Boa Island Figures, Fermanagh, Ireland

Then I found a two faced stone
On burial ground,
God-eyed, sex-mouthed, it’s brain
A watery wound’.
Seamus Heaney – January God

Seamus Heaney’s evocative description of the two anthropomorphic carved stone statues on Boa Island does honour these unusual and mysterious figures. It is believed that they date from the very early Christian period (400-800AD) but may be influenced by pre-Christian beliefs. The larger ‘Janus’ figure has two faces, its name taken from the two headed roman deity of the same name. It is believed that it could represent a Celtic deity or goddess and in this regards there may be some truth as Boa Island is named after Badhbh, also spelt Badb, an early Irish goddess of war. The Janus figure is 73cm in height and 45cm wide, the faces are large and oval in shape, with big eyes, half open mouths with protruding tongues over pointed chins. The head rests on the torso of the figure, a torso with crossed arms and a belt. At the base of this figure there is another carving of two hands with long fingers that broke away from the statue sometime in antiquity. This part of the statue was only discovered in recent times. At the top of the two heads is an indentation, its purpose unknown but nowadays it appears to be used as a place for visitors to place mementos or offerings.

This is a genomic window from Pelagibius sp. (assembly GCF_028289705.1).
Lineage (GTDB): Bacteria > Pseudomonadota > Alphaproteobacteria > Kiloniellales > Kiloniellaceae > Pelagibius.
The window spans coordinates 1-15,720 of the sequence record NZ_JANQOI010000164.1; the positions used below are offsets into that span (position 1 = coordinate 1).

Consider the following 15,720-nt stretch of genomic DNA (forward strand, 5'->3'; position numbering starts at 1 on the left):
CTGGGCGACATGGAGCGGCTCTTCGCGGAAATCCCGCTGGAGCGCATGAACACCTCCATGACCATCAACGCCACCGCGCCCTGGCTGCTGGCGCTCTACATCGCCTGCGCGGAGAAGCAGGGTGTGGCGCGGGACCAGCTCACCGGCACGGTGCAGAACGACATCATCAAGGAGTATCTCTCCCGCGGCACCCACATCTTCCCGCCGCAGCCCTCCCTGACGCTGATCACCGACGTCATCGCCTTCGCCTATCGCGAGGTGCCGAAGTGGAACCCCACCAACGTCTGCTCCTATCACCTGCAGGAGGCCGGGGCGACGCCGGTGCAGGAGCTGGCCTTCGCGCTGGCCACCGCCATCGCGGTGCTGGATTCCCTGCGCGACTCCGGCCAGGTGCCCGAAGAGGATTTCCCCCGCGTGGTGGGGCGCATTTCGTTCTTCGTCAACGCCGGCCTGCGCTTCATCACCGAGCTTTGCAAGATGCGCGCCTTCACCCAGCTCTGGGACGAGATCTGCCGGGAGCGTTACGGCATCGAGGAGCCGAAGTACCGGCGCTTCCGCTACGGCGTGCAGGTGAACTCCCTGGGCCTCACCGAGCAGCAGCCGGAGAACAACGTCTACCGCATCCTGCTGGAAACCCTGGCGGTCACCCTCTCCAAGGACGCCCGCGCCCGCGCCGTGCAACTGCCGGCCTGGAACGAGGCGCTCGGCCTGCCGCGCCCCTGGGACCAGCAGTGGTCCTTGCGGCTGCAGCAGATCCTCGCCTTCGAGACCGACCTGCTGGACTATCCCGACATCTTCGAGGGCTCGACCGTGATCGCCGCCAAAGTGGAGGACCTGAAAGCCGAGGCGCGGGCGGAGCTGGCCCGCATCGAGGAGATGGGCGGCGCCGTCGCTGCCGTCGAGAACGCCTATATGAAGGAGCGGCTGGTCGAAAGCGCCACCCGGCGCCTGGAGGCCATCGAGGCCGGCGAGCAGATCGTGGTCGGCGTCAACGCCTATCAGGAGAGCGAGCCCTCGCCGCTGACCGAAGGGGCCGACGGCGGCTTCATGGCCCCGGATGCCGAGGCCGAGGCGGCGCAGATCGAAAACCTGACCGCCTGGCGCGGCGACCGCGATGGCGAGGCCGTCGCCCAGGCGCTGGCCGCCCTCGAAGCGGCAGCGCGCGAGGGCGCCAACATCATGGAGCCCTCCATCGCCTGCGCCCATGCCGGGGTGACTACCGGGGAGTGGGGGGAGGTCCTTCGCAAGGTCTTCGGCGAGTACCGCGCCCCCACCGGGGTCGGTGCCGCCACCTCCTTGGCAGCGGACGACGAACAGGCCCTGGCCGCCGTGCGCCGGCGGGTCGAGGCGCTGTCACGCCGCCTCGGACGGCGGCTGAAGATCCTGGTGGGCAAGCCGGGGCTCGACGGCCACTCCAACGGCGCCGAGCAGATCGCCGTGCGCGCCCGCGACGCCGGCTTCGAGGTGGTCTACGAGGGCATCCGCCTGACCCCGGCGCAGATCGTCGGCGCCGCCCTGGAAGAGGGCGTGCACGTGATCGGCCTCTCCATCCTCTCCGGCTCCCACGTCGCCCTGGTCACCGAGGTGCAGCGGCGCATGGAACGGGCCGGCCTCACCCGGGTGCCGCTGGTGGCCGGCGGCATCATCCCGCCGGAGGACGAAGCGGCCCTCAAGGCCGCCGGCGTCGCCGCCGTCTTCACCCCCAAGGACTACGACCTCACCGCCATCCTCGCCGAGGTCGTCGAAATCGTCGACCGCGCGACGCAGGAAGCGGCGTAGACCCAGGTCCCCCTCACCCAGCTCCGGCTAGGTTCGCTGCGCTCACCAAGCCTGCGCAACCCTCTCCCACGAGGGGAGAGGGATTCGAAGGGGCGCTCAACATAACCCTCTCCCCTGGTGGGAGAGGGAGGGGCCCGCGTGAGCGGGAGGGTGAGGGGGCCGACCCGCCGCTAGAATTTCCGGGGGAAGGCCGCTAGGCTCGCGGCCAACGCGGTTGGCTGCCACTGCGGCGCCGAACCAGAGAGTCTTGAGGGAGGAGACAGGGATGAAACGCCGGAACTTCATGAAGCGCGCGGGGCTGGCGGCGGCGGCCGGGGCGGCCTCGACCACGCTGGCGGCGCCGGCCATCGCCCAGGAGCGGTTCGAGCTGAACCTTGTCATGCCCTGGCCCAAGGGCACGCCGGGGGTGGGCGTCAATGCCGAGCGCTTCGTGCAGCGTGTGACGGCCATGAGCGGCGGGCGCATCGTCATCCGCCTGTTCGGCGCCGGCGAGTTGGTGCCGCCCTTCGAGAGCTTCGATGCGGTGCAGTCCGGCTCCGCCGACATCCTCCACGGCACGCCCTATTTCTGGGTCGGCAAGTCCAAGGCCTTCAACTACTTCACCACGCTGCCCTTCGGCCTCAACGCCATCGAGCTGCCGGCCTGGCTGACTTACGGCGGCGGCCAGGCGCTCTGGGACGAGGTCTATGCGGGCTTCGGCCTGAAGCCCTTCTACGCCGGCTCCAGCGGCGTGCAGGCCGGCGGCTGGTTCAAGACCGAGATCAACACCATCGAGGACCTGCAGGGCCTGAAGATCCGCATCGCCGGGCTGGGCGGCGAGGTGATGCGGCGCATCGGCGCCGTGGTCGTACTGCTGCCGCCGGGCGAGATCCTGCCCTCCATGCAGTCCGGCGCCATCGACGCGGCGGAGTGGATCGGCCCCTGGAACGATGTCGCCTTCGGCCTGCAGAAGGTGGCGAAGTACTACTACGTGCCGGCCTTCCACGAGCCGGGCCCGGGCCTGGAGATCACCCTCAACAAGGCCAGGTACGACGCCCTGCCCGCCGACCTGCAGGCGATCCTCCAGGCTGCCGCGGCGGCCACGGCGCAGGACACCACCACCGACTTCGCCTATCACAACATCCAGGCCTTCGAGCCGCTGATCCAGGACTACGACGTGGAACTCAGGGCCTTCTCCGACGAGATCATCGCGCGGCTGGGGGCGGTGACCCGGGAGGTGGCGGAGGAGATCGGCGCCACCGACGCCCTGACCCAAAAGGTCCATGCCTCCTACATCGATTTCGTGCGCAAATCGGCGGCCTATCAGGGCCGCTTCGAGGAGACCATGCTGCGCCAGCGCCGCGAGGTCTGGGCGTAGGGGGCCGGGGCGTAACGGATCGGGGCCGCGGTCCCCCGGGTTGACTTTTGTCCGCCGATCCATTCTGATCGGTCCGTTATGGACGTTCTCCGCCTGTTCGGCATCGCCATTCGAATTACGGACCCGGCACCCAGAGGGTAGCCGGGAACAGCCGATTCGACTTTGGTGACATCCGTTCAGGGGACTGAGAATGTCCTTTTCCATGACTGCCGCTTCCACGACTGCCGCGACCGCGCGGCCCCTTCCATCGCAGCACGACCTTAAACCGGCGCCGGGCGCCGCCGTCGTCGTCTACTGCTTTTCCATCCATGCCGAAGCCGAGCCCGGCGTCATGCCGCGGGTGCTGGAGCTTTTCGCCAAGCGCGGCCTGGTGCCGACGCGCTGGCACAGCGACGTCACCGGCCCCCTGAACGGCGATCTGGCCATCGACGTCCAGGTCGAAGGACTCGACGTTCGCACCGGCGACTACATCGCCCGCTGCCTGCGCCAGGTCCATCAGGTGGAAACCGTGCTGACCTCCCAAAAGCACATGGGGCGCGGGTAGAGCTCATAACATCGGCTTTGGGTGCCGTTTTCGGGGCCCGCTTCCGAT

The second figure wasn’t actually found on Boa but on nearby Lustymore Island, hence it is known as ‘the Lustyman’. it was brought to Caldragh graveyard on Boa Island in 1939. This figure, 70cm in height, is far more weather worn than the Janus and some believed that due to this it may pre-date it also. Though the figure is hard to make out some people have opined that it could be a precursor to the Sheela na Gigs dotted around the country, as its crossed arms may appear to point towards an inverted V that represents the top of the vulva. It should also be mentioned that the name of this graveyard ‘Caldragh’ comes from the Irish Cealdrach, meaning old burial ground, which has led some to believe that it predates Christianity.

I have heard in the past that the statues are sometimes covered in a canopy which I did not see on the day of my visit, considering the damage to the stones even compared to photos from the 1970s it would perhaps be best if this was reinstated.

GPS: 54.50615, -7.86932

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